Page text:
I had hoped that I would be writing up four Hartnell stories this weekend, rather than three; but because the thieves who stole my laptop have also got my DVD of The Web Planet, you’ll have to settle for this smaller selection.
This meshes nicely with the shifting relationship between the Doctor on one hand and Ian and Barbara on the other, plus Barbara’s romantic spark with the locals. At the start of the story he is throwing them out of the TARDIS (I haven’t seen The Sensorites, the immediately preceding story, so not sure what has led to this). But by the end they have all bonded again, and the final exchange between the Doctor and Ian is a treat, as the screen dissolves from the TARDIS crew changing out of their 1790s costumes into a receding field of stars:
Ian: And what are we going to see and learn next, Doctor?
Doctor: Well, unlike the old adage, my boy, our destiny is in the stars, so let’s go and search for it!
Locals and Vikings clash in a not especially original but at least not utterly stupid way. But Peter Butterworth as the Monk is very watchable, and his exchanges with the Doctor are great fun. The script is in general pretty good – I didn’t even notice that Hartnell was off-screen for the whole of episode 2. We also have Steven, who sneaked onto the TARDIS at the end of The Chase, being the first new companion to boggle at it in disbelief since Ian and Barbara right back at the beginning (Vicki takes it very much in her stride at the end of The Rescue). But then we all boggle in disbelief and shock when he and Vicki enter the Monk’s sarcophagus and find that inside, it is the same as the Doctor’s. Our hero is Not Alone.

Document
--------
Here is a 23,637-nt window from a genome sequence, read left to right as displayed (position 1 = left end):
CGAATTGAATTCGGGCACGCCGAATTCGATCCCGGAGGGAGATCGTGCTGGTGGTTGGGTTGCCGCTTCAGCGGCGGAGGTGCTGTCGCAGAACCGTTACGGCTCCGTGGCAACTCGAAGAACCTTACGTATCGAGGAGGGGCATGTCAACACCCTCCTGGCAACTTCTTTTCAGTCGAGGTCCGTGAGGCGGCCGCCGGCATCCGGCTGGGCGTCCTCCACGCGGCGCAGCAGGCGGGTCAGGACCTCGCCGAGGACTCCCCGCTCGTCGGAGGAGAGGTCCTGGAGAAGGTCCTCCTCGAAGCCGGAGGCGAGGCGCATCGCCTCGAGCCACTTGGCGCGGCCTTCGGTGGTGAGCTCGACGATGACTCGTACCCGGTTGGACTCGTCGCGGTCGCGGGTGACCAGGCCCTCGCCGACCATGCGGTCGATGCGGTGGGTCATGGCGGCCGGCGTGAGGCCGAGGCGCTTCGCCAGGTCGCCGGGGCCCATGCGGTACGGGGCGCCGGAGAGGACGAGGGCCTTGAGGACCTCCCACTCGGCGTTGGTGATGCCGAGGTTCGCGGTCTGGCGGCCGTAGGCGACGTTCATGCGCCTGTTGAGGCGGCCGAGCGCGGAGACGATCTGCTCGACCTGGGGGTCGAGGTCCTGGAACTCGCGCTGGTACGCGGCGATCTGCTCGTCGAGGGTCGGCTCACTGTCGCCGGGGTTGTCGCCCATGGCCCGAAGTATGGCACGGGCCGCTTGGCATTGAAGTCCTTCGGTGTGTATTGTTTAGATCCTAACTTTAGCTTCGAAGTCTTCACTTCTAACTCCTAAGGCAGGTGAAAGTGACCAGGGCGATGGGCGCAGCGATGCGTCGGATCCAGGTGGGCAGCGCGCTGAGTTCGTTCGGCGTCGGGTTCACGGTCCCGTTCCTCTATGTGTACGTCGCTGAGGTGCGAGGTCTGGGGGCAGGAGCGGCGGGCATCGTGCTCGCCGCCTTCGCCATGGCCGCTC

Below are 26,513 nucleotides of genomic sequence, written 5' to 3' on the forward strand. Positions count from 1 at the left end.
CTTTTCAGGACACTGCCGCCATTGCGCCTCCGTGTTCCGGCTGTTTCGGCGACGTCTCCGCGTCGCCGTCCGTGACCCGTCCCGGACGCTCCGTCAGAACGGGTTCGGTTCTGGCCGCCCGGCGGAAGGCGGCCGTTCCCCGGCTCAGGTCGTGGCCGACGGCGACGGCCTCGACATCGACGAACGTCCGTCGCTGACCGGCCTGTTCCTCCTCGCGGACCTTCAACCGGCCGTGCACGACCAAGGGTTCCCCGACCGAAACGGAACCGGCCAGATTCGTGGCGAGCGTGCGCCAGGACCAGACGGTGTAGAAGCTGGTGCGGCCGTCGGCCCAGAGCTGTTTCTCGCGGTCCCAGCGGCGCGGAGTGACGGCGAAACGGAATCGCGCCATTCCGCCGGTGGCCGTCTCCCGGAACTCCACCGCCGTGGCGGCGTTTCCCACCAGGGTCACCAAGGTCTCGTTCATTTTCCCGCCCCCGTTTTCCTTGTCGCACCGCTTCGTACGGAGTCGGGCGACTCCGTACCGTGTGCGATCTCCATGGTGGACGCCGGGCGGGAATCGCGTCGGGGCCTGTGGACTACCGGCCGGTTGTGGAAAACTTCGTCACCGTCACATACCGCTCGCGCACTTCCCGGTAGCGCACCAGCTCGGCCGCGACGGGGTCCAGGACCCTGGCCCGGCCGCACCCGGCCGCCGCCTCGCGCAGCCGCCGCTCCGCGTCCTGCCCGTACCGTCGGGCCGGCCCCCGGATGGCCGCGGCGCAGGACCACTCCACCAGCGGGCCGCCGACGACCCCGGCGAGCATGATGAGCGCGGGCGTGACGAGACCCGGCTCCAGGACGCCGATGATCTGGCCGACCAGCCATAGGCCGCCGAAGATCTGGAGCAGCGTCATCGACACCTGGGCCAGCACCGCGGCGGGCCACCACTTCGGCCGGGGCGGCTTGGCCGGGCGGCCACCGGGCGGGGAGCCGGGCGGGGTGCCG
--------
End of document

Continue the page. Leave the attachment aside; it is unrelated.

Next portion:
No snappy dialogue to finish the story this time, but a nice set of arty film shots of Steven, Vicki and the Doctor’s faces over a star field, before the music starts.
I had been very much looking forward to this one on the basis of fan lore and the fourth episode (which is on the Lost In Time collection), and was taken aback by just how negative Tat Wood and Lawrence Miles are about it in their book. In the end I come somewhere in between. The Toymaker’s means and motivation seem to me too arbitrary, not sufficiently rooted in their own reality let alone the reality of the established lore of the series. On the other hand the cast (and, four decades later, Peter Purves’ narration) give it all they can, and I felt swept along by the action.
There are some striking parallels with the penultimate Ninth Doctor episode, Bad Wolf. The TARDIS is invaded by an external force, its occupants (the Doctor, a male companion and a female companion) are made to participate in games in which their lives are at stake. The 2005 version is better in two ways (though I would make the same criticism about the means and motivation of the bad guys not being sufficiently clear). First, of course, the vastly greater resources available – it makes episode four of The Celestial Toymaker look like a cheap studio-bound set of recordings, as indeed it is.
The second point of comparison is perhaps less obvious. In Bad Wolf, the other participants in the games are fellow humans, thus subject to the evil gamesmasters in the same way as the Doctor and friends, and indeed people we can empathise with – be it the Big Brother participant who throws her lot in with the Doctor, or the Weakest Link participant who gets Rose zapped. In The Celestial Toymaker, it’s not entirely clear what the status of the Toymaker’s minions is. Steven thinks they should be treated as mindless, soulless enemies and simply fought with. Dodo is inclined to show them compassion as if they too are being manipulated. Is Dodo being weak, or is she in some basic sense right to recognise them as having their own potential for personhood too? The question is not satisfactorily resolved (and indeed not even very satisfactorily framed).
I now have only six Hartnell stories left to watch/listen to: Marco Polo, The Sensorites, Planet of Giants, the rest of The Web Planet, The Space Museum, and Galaxy 4. Watch this space.